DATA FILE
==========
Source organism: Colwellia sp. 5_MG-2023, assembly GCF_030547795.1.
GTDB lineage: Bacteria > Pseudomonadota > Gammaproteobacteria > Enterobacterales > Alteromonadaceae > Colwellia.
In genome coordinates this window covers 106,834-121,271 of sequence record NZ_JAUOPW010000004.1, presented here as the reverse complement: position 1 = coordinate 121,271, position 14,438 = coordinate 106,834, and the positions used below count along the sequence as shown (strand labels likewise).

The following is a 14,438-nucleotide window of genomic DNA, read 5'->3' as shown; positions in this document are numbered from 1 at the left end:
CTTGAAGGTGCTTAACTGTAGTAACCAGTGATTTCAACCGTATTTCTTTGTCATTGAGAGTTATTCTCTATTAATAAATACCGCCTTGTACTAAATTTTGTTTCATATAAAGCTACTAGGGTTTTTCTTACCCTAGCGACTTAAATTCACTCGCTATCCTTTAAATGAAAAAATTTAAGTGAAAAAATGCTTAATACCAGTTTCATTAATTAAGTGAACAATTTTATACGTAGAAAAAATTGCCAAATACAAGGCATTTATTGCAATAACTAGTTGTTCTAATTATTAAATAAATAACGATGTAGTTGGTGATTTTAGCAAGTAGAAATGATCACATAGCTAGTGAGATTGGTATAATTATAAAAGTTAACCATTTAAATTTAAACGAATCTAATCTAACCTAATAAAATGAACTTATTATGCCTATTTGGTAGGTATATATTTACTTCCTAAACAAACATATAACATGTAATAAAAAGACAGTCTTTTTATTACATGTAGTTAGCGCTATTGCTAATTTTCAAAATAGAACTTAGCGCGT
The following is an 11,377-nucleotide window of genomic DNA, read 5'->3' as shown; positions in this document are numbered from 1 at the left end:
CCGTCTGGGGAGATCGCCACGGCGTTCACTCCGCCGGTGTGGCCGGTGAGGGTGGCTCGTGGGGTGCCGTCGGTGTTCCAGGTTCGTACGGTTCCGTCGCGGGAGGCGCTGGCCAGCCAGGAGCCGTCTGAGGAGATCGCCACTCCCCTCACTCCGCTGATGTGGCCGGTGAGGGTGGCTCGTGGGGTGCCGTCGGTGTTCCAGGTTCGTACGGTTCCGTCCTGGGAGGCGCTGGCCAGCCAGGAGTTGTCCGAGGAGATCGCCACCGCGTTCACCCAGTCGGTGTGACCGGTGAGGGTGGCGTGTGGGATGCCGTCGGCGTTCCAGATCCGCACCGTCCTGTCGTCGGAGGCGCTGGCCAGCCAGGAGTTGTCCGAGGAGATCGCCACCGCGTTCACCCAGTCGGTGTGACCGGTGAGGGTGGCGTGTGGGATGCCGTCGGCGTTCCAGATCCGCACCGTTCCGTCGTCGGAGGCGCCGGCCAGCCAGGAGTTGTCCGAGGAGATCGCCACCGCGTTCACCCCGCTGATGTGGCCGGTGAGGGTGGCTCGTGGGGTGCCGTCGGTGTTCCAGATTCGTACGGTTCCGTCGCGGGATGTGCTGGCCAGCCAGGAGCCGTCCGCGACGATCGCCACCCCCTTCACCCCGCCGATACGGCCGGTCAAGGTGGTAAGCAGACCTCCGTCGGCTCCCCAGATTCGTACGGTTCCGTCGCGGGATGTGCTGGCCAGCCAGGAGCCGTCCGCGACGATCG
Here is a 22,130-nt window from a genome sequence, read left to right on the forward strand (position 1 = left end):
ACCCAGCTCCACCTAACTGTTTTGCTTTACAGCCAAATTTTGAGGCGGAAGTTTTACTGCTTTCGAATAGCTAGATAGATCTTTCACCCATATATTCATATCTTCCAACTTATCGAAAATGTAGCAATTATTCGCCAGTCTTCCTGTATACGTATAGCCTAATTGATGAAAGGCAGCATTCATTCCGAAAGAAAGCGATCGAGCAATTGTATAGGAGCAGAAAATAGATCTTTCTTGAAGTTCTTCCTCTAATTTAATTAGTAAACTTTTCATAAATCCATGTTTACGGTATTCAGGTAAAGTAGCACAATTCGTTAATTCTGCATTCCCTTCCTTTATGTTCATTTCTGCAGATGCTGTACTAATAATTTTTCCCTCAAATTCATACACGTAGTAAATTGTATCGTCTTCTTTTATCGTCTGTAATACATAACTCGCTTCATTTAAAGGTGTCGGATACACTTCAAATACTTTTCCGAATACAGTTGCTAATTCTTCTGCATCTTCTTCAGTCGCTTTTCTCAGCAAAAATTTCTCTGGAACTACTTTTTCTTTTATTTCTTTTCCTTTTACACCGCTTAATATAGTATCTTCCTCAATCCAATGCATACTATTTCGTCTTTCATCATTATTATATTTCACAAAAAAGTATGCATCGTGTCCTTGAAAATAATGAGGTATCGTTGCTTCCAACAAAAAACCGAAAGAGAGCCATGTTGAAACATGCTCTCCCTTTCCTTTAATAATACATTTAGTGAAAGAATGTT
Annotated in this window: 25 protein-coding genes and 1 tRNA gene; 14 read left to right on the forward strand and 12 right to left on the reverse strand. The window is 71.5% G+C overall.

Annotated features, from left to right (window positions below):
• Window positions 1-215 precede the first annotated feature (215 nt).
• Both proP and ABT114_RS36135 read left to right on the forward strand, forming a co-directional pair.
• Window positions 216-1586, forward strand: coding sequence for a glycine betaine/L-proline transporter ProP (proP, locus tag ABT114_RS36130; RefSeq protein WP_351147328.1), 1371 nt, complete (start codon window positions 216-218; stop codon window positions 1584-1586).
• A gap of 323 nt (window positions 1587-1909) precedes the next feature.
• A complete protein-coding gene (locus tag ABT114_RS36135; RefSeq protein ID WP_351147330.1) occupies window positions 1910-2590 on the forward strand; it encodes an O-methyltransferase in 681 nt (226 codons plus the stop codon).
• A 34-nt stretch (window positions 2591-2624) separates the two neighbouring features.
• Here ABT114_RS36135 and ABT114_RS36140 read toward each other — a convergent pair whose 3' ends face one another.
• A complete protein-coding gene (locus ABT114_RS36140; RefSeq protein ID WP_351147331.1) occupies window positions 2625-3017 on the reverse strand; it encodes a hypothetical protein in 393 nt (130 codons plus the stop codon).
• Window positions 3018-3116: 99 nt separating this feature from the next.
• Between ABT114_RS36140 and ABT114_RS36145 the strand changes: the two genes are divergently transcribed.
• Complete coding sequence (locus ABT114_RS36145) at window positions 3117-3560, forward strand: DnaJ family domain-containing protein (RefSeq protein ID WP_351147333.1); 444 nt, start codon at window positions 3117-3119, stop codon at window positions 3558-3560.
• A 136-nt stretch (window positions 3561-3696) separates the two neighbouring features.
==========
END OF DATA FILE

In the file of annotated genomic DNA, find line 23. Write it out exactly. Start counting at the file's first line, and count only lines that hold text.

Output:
• A 136-nt stretch (window positions 3561-3696) separates the two neighbouring features.